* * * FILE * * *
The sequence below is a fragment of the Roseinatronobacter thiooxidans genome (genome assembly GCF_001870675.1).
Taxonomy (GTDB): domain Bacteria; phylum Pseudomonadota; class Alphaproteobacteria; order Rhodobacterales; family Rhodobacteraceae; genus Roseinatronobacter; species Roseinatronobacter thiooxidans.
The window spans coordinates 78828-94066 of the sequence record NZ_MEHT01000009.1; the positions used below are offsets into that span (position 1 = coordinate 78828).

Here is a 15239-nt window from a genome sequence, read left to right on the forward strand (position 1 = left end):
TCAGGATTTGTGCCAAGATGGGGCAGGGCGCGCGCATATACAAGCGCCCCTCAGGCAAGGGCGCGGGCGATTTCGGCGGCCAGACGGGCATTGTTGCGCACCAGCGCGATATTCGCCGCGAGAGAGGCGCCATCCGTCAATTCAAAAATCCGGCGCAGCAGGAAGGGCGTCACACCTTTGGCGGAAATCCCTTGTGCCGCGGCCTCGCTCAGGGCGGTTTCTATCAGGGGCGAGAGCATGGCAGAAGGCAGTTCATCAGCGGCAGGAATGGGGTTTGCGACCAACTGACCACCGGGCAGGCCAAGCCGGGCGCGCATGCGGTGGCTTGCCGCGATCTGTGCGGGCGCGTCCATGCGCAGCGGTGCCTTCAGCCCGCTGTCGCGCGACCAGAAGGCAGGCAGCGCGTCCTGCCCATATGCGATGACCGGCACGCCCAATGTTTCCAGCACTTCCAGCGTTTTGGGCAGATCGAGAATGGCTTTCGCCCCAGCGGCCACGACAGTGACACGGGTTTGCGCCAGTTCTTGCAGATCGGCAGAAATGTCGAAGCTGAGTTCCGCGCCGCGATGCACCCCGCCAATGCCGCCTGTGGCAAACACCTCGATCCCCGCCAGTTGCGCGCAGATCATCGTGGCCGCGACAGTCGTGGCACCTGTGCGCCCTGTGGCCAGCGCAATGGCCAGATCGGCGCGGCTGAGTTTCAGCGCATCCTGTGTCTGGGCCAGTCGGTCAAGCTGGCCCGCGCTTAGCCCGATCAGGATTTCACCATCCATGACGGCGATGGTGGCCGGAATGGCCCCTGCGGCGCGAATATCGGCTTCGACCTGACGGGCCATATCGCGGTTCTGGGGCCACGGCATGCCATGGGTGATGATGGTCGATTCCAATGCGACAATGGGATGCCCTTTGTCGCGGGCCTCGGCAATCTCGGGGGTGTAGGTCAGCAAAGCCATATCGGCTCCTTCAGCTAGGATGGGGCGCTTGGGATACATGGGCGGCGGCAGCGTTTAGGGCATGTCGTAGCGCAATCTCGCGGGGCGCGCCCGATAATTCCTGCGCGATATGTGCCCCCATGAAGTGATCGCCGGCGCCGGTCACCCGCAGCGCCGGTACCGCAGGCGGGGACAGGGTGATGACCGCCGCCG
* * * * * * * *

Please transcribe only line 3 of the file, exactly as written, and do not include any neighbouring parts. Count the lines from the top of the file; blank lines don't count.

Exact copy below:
The window spans coordinates 78828-94066 of the sequence record NZ_MEHT01000009.1; the positions used below are offsets into that span (position 1 = coordinate 78828).